On Sunday afternoon in Detroit, Kyle Orton made his first start as a member of the Buffalo Bills. Orton, playing for his fifth team in the ninth year of his career, signed with the Bills on August 30th as an “insurance” policy for quarterback EJ Manuel. Last Monday Bills head coach Doug Marrone announced he was cashing in on that insurance policy, naming Orton his starter for Sunday’s game in Detroit.
Sunday’s game in Detroit started off in an all-too familiar fashion for the Bills offense. The offensive line couldn’t block or open up holes for the running backs, the wide receiver and quarterback chemistry seemed inadequate, and the play calling was unimaginative and bland. Where were the changes we expected on offense with the quarterback change? Thankfully, we began to see them in the third and fourth quarter.
Beginning in the third quarter the Bills offense finally began to move the chains with some regularity. If you were expecting to see the Bills put up 30 points on Sunday than you were probably either a) over eager or b) delusional. The Detroit Lions had the number one rated defense in the NFL for a reason: they are that good. The Lions held the Packers to 7 points on September 21st. When you hold a high scoring offense like the Packers to only 7 points you are doing something right. What we wanted to see on Sunday was an improved offense led by a veteran quarterback who would make the important throws and make the right decision to help the Bills win the game. That’s exactly what Kyle Orton did on Sunday.
Orton started off a little rusty on Sunday. Part of that can be credited to the Lions defense and part of that can be credited to the fact that Orton was making only his second start in three years. The offensive line certainly didn’t help early either, missing blocks and letting the Lions defensive line through like they were made of swiss cheese. Orton and the receivers did not seem like they were operating on the same page early either, leading to an interception that was returned for a touchdown by Lions defensive back Rashean Mathis. On the interception Watkins ran one way and the ball went the other. An audible groan could be heard throughout western New York.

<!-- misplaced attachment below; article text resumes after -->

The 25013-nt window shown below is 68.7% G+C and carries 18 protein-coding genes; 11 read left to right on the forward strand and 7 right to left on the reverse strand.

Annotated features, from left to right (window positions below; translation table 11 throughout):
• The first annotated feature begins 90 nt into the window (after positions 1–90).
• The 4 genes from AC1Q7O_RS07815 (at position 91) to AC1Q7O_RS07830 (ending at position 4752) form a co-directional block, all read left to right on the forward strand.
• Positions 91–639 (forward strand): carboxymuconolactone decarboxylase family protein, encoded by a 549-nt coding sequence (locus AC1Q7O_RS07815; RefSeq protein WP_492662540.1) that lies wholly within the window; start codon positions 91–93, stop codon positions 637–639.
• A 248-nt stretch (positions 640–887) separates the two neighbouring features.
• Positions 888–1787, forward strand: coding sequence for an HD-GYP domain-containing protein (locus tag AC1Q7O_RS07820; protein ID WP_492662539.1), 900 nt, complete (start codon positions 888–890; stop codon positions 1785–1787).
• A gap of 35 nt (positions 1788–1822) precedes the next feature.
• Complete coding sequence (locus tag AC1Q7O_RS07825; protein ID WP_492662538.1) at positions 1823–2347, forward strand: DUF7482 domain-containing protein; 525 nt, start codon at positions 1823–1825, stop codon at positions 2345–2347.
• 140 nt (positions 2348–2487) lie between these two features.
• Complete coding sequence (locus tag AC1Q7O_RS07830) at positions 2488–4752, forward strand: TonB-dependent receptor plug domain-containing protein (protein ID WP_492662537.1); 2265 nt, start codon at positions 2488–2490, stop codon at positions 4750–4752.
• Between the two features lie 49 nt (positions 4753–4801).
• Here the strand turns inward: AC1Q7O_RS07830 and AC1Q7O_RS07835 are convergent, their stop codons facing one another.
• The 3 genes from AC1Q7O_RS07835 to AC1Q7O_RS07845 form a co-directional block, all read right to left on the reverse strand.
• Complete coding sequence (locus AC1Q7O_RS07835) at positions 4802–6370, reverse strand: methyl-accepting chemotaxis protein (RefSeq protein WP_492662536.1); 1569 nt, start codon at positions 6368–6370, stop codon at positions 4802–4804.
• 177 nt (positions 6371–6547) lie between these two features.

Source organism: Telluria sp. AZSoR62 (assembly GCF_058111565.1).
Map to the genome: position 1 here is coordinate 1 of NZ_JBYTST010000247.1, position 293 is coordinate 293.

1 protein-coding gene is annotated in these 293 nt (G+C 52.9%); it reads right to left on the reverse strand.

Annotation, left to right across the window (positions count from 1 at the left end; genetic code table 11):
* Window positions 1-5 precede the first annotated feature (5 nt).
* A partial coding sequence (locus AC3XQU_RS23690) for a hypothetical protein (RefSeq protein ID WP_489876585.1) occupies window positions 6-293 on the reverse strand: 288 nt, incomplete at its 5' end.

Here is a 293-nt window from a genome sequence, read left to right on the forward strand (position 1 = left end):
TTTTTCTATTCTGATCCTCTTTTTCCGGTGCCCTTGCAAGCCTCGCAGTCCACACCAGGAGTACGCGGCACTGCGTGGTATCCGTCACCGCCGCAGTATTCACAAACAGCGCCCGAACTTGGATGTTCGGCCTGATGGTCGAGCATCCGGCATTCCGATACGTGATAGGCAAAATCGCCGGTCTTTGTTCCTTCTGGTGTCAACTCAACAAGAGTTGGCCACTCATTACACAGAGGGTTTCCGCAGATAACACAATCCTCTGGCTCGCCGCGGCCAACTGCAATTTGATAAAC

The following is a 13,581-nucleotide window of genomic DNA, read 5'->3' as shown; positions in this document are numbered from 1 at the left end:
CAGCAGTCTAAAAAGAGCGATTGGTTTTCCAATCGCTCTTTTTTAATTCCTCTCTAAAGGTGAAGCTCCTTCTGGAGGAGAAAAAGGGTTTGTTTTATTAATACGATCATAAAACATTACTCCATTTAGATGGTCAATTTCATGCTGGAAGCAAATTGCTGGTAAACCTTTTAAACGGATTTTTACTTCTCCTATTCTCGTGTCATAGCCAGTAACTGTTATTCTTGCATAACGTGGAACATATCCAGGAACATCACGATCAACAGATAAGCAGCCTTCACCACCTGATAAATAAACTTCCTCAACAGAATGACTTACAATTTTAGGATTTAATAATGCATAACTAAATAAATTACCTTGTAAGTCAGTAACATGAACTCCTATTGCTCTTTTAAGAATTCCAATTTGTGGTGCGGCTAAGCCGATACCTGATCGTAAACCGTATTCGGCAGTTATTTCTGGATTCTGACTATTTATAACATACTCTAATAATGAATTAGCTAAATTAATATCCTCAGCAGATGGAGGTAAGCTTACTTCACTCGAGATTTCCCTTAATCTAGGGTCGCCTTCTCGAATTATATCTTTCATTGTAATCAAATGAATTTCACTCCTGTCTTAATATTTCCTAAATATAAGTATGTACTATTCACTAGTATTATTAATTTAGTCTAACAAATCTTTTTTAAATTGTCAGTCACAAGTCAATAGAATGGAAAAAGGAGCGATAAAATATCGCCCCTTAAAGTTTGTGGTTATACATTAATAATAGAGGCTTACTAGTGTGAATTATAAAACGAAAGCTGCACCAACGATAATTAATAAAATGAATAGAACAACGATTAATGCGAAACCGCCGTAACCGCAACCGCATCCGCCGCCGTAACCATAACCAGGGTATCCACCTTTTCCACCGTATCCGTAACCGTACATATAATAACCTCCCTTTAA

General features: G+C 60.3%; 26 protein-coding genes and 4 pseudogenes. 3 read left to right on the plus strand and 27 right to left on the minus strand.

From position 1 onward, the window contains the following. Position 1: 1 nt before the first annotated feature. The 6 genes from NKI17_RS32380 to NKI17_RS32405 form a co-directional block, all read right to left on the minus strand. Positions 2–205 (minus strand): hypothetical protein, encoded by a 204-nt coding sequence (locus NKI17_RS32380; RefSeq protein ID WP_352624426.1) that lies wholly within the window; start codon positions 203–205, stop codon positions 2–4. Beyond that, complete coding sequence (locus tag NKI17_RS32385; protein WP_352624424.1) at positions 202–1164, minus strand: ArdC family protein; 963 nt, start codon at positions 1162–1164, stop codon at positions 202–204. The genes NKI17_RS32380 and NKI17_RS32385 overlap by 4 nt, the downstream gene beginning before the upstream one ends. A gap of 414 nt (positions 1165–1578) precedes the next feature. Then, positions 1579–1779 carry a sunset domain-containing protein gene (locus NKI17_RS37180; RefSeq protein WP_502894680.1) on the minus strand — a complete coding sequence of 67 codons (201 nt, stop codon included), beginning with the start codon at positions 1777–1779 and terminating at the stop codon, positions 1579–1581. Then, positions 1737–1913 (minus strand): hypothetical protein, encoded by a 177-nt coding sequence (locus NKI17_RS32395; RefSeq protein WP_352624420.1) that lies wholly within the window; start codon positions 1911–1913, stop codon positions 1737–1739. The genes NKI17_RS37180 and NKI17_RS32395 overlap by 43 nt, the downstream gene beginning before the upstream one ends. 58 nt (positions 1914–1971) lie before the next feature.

Then in the third quarter things began to click. The Bills began moving the chains. Sammy Watkins and Kyle Orton seemed to be in sync with each other. Chris Hogan and Marquise Goodwin even got in on the act. As did Chris Gragg who hauled in a 2 yard touchdown pass that after the two point conversion pulled the Bills even at 14 with the Lions. Then, with the game on the line, Kyle Orton saved his best for last.
With only twenty seconds left on the clock and the ball on their own 40 yard line the Bills decided to let their veteran quarterback try and put them in a position to win the game. Kyle Orton delivered. The pass was not perfect (thrown slightly behind Sammy Watkins) but it was thrown in a spot where only Sammy Watkins could catch it. It went for 20 yards and put the Bills on the cusp of field goal range for kicker Dan Carpenter. The Bills decided to run one more play to see if they could get a little closer for Dan Carpenter. When Kyle Orton did not see anything he liked down the field he simply threw the ball away, refusing to force anything or take a sack. It was a play that won’t show up in any box score, but it was arguably the most important play of the game. It was the play of a veteran quarterback knowing the game situation and knowing they had a kicker who could make the field goal and win the game from where they were on the field. 58 yards later the ball sailed through the uprights and Kyle Orton was a winner in his first start as a Buffalo Bill.
Things won’t always go perfectly for Kyle Orton and the Bills. That’s football. But as long as he is starting at quarterback for the Bills you can expect him to put them in a position to win the game 99% of the time. That’s one of the advantages of being a nine year veteran in a league that is starved for productive quarterbacks. Orton and the receivers will continue to develop chemistry and offensive coordinator Nathaniel Hackett and Orton will begin to find the plays they like best. The Bills also won’t be facing the number one defense in the NFL each week. For a debut performance, the Bills and Kyle Orton will take it. They know (as the old cliche’ goes) that the best is yet to come.